Buddy Phoenix is one cool guy. He’s a guitarist, a singer, a sound engineer, producer and he writes songs that are yellow – just trust us on that one. He has performed with some big names in some really big places.
We asked Buddy some hard-hitting questions ahead of his Homegrown gig.
How did you get started as a musician?
When I was a child I remember being in the backseat of the car and hearing “Electric Blue” by Icehouse for the first time. I actually thought that there was a band inside the roof of the car. I think that was the first moment of creativity I had. I was a little disappointed when I found out there was no band in the car.
How would you describe your music?
When I play solo, it’s mostly acoustic roots and blues. When I have a band behind me it becomes more psych-rock. I see colours when I think of songs, and most of my songs are yellow.
Who is your musical idol? Is there anyone who inspires you or influences your sound?
I believe Bob Marley was the greatest musicians to have ever lived, as he was largely influential to the world with his message of love and positivity. Unfortunately, no musician has since has come close, or had the courage to call out the negative powers that be.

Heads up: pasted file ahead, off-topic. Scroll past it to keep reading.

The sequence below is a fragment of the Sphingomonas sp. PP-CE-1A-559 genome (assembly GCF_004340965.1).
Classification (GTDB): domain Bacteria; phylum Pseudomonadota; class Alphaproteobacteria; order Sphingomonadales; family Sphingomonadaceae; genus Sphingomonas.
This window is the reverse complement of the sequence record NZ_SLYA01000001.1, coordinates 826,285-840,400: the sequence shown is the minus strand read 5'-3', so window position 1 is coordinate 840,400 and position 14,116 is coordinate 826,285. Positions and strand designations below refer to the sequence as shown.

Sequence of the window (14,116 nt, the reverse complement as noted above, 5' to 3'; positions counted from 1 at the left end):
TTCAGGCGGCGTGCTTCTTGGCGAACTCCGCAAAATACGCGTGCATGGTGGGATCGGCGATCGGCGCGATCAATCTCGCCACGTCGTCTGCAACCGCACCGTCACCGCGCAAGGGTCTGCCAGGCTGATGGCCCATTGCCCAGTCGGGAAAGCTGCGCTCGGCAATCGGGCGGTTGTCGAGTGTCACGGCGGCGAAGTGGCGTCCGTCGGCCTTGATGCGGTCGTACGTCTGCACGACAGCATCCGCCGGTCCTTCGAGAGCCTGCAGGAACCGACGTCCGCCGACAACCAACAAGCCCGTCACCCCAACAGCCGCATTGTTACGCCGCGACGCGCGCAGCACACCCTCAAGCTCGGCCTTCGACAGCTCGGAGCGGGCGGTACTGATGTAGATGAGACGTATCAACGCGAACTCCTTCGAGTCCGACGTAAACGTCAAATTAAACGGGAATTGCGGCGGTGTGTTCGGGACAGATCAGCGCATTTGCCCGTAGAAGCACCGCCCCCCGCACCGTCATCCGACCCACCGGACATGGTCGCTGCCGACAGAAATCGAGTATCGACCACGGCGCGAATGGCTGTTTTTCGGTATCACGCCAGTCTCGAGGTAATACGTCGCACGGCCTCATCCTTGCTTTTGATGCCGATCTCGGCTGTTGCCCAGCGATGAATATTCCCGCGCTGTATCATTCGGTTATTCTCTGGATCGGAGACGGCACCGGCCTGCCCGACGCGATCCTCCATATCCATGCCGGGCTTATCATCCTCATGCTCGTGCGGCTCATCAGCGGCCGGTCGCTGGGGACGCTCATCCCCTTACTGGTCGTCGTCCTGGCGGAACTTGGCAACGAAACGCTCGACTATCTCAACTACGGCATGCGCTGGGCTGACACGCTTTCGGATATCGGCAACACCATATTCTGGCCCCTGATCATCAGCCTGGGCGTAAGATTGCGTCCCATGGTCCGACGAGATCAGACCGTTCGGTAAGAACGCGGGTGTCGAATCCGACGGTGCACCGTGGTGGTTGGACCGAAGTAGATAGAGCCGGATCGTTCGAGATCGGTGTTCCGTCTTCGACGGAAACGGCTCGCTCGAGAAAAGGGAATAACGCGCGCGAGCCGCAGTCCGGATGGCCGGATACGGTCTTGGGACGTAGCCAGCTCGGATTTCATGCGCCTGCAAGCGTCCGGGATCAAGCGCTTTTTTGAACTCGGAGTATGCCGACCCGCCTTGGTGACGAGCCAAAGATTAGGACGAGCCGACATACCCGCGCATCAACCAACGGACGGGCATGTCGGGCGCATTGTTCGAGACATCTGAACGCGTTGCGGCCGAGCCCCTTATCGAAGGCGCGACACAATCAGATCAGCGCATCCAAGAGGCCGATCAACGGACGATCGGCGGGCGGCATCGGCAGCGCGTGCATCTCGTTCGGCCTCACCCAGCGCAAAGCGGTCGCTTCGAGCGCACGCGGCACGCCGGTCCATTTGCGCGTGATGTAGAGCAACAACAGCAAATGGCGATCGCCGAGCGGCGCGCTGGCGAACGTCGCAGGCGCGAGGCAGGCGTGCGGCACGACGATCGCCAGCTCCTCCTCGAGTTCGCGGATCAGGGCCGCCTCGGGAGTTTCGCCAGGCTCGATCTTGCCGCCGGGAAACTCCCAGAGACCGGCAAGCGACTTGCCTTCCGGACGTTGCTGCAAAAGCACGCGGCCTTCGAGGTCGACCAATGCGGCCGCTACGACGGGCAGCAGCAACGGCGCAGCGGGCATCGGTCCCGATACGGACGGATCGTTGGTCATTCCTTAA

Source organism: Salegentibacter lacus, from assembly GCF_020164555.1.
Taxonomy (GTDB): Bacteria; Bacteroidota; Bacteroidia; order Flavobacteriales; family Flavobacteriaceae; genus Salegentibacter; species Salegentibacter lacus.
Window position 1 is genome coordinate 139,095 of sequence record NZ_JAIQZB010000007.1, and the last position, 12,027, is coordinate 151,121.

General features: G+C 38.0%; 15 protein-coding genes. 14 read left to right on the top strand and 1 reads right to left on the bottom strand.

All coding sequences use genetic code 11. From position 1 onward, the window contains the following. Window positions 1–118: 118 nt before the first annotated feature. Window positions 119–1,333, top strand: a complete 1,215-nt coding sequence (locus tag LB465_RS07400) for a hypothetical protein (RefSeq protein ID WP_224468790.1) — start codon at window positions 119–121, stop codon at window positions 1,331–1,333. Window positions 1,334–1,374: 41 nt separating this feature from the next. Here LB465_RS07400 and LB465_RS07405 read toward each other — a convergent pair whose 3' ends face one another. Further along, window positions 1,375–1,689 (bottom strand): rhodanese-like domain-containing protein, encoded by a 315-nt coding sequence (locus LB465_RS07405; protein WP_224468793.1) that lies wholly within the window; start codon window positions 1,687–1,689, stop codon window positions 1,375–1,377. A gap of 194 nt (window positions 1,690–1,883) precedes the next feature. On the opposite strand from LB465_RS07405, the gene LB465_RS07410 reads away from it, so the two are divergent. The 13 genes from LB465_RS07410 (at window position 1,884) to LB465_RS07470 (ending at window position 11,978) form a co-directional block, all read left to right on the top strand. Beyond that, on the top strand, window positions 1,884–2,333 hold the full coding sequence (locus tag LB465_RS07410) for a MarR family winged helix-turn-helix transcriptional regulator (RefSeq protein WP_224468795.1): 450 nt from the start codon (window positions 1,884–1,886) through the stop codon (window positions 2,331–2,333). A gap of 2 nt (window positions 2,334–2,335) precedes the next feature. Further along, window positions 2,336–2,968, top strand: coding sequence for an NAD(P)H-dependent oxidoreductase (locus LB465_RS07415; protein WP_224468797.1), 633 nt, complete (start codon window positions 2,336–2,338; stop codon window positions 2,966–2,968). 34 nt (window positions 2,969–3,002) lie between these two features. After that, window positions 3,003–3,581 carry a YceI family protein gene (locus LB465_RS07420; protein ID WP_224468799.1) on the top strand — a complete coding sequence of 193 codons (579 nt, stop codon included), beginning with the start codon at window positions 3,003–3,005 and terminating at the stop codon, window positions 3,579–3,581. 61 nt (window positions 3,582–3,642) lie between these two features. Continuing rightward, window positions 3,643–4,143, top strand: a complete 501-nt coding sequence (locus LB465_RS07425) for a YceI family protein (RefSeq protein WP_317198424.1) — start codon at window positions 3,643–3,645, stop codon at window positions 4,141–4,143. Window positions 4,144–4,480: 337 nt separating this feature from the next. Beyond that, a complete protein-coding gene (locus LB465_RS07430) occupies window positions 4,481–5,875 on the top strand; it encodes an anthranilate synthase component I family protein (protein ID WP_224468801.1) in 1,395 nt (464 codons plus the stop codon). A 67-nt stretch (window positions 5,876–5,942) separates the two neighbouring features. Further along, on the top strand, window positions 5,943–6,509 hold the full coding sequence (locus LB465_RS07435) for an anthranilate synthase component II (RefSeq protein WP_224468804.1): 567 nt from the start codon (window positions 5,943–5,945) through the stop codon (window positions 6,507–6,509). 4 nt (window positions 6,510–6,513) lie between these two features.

My musical influences range from Tom Waits, The Beatles, Robert Johnson, Salt n’ Pepper and, more recently, King Gizzard and the Lizard Wizard.
If you could invite two musicians to dinner who would they be and what would you serve?
Elvis – Peanut butter and Jam roll with bacon
Robert Johnson – Steak and whisky
Bill Clinton – Peanut butter and Jam roll with bacon
What is the one venue/festival/event you would love to perform at and why?
1992 Perth Big Day Out so I could see Nirvana play live.
What are your career highlights so far?
Touring regional Western Australia with Harts, Phil Jamieson and The High Learys. Great times.
What are your career goals as a musician?
To never stop writing and playing, and to release a tape cassette.
What advice would you give to other aspiring musicians?
Do music for the right reason. Creating music is therapy for the soul. Anytime I play or write music, it gives me a sense of purpose. It doesn’t matter if your music is not “successful”, or even if no one else hears it. Having positive mental health is the most important thing, and music is the best thing for it. So never stop.
If you could be an accomplished musician on any instrument without a single lesson, what instrument would it be?
Saxophone, so I could play Baker Street to my friends.
What is your favourite thing about working in the WA music industry?
The people you meet are amazing. Perth musicians and crew have a similar headspace which is positive, kind and fascinating.